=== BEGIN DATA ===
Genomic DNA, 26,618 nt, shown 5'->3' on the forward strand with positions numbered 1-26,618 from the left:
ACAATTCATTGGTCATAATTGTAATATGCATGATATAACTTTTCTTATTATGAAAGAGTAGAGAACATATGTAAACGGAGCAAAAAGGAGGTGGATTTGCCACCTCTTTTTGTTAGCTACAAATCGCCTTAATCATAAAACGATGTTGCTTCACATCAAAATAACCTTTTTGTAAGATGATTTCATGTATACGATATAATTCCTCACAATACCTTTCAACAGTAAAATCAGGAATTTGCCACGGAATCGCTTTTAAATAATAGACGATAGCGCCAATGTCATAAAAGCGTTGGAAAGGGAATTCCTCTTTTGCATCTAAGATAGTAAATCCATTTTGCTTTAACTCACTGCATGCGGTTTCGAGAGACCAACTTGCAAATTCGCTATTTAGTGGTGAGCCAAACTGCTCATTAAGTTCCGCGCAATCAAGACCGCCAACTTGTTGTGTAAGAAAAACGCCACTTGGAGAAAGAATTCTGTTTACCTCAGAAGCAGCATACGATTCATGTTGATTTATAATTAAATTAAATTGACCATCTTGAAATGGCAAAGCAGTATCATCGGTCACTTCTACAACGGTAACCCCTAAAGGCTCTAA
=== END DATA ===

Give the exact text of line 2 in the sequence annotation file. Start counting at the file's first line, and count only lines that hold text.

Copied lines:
ACAATTCATTGGTCATAATTGTAATATGCATGATATAACTTTTCTTATTATGAAAGAGTAGAGAACATATGTAAACGGAGCAAAAAGGAGGTGGATTTGCCACCTCTTTTTGTTAGCTACAAATCGCCTTAATCATAAAACGATGTTGCTTCACATCAAAATAACCTTTTTGTAAGATGATTTCATGTATACGATATAATTCCTCACAATACCTTTCAACAGTAAAATCAGGAATTTGCCACGGAATCGCTTTTAAATAATAGACGATAGCGCCAATGTCATAAAAGCGTTGGAAAGGGAATTCCTCTTTTGCATCTAAGATAGTAAATCCATTTTGCTTTAACTCACTGCATGCGGTTTCGAGAGACCAACTTGCAAATTCGCTATTTAGTGGTGAGCCAAACTGCTCATTAAGTTCCGCGCAATCAAGACCGCCAACTTGTTGTGTAAGAAAAACGCCACTTGGAGAAAGAATTCTGTTTACCTCAGAAGCAGCATACGATTCATGTTGATTTATAATTAAATTAAATTGACCATCTTGAAATGGCAAAGCAGTATCATCGGTCACTTCTACAACGGTAACCCCTAAAGGCTCTAA